BAQUBA – The surprise removal of the Diyala police chief has brought new hope of a more secure future.
The decision by members of the ruling council of Diyala governorate to discharge provincial police chief Ghanim al-Quraishi brought celebrations in its wake. In Baquba, 25 mi. northeast of Baghdad and capital of Diyala province, Quraishi has long been a controversial figure.
"Police chief Ghanim al-Quraishi gave orders to organize the fighting in this district [Hwaider] very secretly," a policeman in the 2nd battalion told IPS on the condition of anonymity. "The 2nd battalion of Iraqi police moved to Hwaider, whose people witnessed severe military clashes between the Mahdi Army and police."
Quraishi has been accused of supporting the U.S.-and-Iranian-backed Badr militia, which has clashed with Shia cleric Moqtada al-Sadr’s Mahdi Army militia, as well as the U.S.-backed Sahwa forces, which are dominated by Sunni Muslims.
"A big verbal quarrel took place earlier [in the governor’s office] between al-Quraishi, who is a Badr member, and followers of Sadr," a second policeman, also speaking on the condition of anonymity, told IPS. "The Sadrists accused Quraishi of targeting the Mahdi."
And so the majority of people in Baquba, whether they are sympathetic to the Sahwa, the Mahdi Army, or to non-affiliated Iraqi security forces, are happy to see the removal of Quraishi.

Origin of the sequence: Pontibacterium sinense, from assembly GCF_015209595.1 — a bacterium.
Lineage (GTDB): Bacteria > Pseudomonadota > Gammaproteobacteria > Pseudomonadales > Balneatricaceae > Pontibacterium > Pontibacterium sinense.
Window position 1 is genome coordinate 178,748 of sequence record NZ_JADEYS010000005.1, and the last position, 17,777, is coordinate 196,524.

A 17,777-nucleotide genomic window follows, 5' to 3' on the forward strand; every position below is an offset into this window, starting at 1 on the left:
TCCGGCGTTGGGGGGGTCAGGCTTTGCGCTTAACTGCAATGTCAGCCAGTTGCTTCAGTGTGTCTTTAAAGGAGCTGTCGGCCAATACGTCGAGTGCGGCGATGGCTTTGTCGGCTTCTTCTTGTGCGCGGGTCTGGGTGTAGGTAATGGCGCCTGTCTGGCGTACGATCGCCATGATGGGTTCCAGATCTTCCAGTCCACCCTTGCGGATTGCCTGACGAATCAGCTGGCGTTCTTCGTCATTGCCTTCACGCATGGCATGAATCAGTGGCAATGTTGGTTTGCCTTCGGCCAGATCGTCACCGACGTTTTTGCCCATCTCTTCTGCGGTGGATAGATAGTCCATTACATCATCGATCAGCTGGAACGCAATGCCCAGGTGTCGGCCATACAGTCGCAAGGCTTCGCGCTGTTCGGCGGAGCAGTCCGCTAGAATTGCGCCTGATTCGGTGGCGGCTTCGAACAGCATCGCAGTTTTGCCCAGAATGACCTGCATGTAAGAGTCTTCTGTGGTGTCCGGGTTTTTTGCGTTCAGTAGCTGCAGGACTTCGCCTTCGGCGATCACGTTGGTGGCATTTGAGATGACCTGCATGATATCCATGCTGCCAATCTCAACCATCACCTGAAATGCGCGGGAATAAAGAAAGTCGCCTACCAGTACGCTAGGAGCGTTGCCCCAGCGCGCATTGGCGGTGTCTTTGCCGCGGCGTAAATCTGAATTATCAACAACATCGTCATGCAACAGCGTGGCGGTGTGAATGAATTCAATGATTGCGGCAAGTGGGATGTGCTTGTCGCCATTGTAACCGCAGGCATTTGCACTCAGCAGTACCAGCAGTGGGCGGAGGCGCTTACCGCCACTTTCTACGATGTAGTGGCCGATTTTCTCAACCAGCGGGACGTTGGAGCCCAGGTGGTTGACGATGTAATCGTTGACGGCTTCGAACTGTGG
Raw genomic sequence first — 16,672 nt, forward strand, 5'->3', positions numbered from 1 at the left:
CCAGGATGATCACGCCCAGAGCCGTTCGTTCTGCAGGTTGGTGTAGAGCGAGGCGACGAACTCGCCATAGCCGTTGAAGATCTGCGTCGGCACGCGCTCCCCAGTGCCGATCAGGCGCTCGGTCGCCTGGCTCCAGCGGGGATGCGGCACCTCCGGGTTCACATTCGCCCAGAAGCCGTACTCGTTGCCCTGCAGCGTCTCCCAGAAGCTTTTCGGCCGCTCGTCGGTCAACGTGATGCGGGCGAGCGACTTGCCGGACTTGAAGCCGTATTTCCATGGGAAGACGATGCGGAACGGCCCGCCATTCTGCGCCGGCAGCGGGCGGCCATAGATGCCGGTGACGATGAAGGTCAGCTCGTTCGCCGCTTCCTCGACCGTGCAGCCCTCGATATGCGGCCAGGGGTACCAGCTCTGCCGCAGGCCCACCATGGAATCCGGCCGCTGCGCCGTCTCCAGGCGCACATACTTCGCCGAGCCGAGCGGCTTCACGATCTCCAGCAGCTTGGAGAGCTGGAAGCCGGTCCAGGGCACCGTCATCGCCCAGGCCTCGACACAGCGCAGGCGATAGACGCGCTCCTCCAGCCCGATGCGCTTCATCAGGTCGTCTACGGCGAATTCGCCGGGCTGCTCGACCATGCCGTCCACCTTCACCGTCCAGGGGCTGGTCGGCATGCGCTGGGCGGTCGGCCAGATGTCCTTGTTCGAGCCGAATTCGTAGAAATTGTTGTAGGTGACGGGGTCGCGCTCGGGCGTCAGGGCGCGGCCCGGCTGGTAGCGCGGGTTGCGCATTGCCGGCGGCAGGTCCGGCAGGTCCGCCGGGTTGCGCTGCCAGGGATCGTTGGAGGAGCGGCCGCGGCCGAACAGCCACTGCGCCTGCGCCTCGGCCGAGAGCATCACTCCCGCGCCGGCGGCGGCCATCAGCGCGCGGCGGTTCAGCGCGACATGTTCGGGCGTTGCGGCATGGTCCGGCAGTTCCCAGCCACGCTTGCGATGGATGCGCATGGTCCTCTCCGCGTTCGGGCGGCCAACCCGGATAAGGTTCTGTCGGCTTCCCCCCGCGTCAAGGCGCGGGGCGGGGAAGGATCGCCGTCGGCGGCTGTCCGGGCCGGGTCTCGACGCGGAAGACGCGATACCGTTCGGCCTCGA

After the announcement was first made Aug. 11, neither Iraqi Prime Minister Nouri al-Maliki nor the Ministry of Interior Affairs acted on the council’s recommendation. People were told by the Ministry of Interior Affairs that Quraishi continued as chief of police regardless of the council’s decision.
The next day, Aug. 12, several policemen led by Quraishi demonstrated outside the building of the ruling council and insulted members who had supported his expulsion.
The orchestrated demonstration was filmed by a local cameraman, who sent a tape to Prime Minister Maliki in Baghdad. It was then that Maliki ordered the discharge of Quraishi. Ministry of Interior Affairs spokesman Abdul-Kareem Khalaf was named acting police chief.
About the same time as the demonstration, a suicide bomber attacked the convoy of the governor of Diyala, Raad Rasheed, in Baquba. The governor escaped unharmed but at least one civilian was killed. Iraqi officials immediately imposed a curfew over the city that lasted until Wednesday morning.
Later Tuesday night, about 8 p.m., Quraishi surrendered his responsibilities and left office.
People of Baquba, Shias and Sunnis together, congratulated one another on the removal of a "post-occupation dictator." Quraishi, a Shia, had his own militia called the "Khirnabat men."
Quraishi’s convoys consisted of 120 fighters as his protection group and 20 armored vehicles. Few could challenge his authority, not even the governor.
Quraishi, who was a general in Saddam Hussein’s military, was backed by the Supreme Islamic Iraqi Council (SIIC), the most powerful Shia group in the Baghdad government.
"The second Saddam has gone," a trader who referred to himself as Abu Ali told IPS. "We look forward to better times."